Book Recommendations From Kenyon Review Readers

The esteemed Kenyon Review asked readers to recommend books that:  a)  they just finished reading and would recommend, as well as b) classics they couldn’t live without.  Self thought the recommendations were so interesting that she printed out the entire list.  Unfortunately, the formatting was a hot mess and self grew quite dizzy trying to figure out whether the reader recommendations came after their names or before.  So, after Jackson Bliss commented that the book choices she attributed to him were not, in fact, his (Blush, blush), self decided to list the books without breaking them down by reader.

  • Chimamande Ngozi Adichie’s Half of a Yellow Sun
  • Charles Baudelaire’s Paris Spleen
  • Elise Blackwell’s Hunger
  • Hermann Broch’s The Death of Virgil
  • Junot Diaz’s The Brief Wondrous Life of Oscar Wao
  • The Stories of Breece D’J Pancake
  • Geoff Dyer’s Out of Sheer Rage:  Wrestling with D. H. Lawrence
  • Frederick Exley’s “fictional memoir,” A Fan’s Notes
  • Sara Gruen’s Water for Elephants
  • Peter Handke’s The Weight of the World
  • L. P. Hartley’s The Go-Between
  • Homer’s Odyssey
  • Mina Loy’s The Lost Lunar Baedecker
  • Hilary Mantel’s Fludd
  • Andre Malraux’s The Walnut Trees of Attenburg
  • Colum McCann’s Everything in This Country Must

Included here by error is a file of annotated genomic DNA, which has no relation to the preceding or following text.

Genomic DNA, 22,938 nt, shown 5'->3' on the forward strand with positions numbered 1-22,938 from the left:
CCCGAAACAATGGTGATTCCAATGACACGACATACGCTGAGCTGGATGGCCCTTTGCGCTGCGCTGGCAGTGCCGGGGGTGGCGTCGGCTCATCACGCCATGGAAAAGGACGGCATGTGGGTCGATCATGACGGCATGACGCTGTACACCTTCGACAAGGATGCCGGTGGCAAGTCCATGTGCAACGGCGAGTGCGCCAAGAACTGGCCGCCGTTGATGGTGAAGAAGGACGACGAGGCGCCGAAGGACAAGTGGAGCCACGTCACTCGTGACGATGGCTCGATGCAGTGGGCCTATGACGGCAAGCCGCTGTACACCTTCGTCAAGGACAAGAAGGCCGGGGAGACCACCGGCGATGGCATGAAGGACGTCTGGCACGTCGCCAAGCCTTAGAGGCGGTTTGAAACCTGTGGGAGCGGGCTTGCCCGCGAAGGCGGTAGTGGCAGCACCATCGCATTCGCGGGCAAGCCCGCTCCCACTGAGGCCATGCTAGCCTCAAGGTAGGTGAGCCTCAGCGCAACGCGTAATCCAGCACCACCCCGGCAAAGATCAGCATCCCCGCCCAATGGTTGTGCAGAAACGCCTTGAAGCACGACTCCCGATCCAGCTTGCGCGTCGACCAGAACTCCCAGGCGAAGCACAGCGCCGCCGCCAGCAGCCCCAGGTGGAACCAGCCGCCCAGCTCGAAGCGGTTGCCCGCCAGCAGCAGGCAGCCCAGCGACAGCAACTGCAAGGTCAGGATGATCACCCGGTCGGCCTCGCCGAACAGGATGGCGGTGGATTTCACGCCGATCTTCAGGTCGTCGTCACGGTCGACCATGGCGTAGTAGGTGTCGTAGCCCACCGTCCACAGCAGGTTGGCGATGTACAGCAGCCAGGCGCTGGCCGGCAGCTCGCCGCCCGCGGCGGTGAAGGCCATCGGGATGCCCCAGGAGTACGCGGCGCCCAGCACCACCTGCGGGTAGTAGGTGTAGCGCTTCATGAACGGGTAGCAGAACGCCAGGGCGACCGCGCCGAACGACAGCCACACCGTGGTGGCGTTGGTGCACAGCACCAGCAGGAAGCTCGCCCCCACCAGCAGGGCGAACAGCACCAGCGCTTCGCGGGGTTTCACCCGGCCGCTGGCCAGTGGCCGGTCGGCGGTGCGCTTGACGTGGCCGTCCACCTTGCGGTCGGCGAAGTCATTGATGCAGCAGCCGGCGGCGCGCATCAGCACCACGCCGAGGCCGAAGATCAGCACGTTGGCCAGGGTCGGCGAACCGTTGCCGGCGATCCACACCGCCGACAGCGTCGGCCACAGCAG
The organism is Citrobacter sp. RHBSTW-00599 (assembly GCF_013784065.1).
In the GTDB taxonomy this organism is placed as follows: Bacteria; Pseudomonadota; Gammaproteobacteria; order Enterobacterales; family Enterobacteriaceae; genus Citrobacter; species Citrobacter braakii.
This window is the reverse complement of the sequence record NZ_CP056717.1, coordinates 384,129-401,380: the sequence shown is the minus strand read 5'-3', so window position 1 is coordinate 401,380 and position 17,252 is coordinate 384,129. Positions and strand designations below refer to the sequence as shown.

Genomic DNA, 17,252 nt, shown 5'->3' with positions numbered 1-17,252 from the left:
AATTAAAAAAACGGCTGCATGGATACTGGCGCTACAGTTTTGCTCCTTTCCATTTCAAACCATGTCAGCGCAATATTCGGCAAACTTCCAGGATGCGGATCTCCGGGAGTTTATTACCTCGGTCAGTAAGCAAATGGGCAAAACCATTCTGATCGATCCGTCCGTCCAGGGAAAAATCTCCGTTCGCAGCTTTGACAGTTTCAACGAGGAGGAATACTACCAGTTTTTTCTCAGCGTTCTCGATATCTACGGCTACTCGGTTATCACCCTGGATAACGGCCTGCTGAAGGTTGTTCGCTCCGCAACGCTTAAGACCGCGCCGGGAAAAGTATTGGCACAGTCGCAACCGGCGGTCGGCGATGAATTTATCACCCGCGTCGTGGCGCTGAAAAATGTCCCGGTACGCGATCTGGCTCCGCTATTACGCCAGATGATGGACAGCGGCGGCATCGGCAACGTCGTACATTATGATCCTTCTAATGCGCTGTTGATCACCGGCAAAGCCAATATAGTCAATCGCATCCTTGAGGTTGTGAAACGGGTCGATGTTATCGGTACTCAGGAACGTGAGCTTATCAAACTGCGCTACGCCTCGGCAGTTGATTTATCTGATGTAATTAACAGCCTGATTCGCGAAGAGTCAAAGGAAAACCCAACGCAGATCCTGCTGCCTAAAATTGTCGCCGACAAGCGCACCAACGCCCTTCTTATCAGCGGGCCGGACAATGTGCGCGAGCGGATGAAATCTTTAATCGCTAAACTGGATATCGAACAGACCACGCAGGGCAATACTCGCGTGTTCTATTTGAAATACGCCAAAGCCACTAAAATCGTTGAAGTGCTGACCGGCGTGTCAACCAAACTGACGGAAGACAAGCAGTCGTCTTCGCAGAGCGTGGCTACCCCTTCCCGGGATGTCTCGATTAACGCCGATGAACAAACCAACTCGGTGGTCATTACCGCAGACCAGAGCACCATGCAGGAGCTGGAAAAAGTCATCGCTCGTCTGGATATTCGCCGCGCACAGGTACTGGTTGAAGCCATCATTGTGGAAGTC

• Deena Metzger’s Writing for Your Life
  • George Orwell’s A Collection of Essays
  • Charles Portis’ comic novel, The Dog of the South
  • Anthony Powell’s twelve-part A Dance to the Music of Time
  • J. F. Powers’ Morte D’Urban
  • Proust’s In Search of Lost Time
  • William Roughead’s “recounting of Scottish murders,” Classic Crimes
  • Harold Schechter, editor, True Crime: An American Anthology
  • Bernhard Schlink’s The Reader
  • Vikram Seth’s novel in verse about 1980s San Francisco, The Golden Gate
  • Shakespeare’s King Lear
  • Theodore Sturgeon’s More Than Human
  • Ruth Suckow’s short lyric novel, Country People
  • Patrick Suskind’s Perfume
  • Tolstoy’s War and Peace, the translation by Richard Peaver and Larissa Volokhonsky
  • Peter Trachtenberg’s “harrowing meditation on loss,” The Book of Calamities
  • David Foster Wallace’s Consider the Lobster and A Supposedly Fun Thing I’ll Never Do Again
  • Sylvia Townsend Warner’s Mr. Fortune’s Maggot

Oh, what a world of books! (Self also belatedly realizes that there is only one Asian or Asian American name —  Vikram Seth  —  on this list)

Stay tuned, dear blog readers, stay tuned.

Places: December 2009

Oakland, Caroline's House: Lillian gave self this fabulous blank journal (It's from Tibet)

Son and Friend (Pepe) in front of Peet's on Broadway, Downtown Redwood City. Self and Hubby have been there almost every day, the past week.

Pepe, Son, and Michael at Lobster Shack, Veterans Blvd., Redwood City

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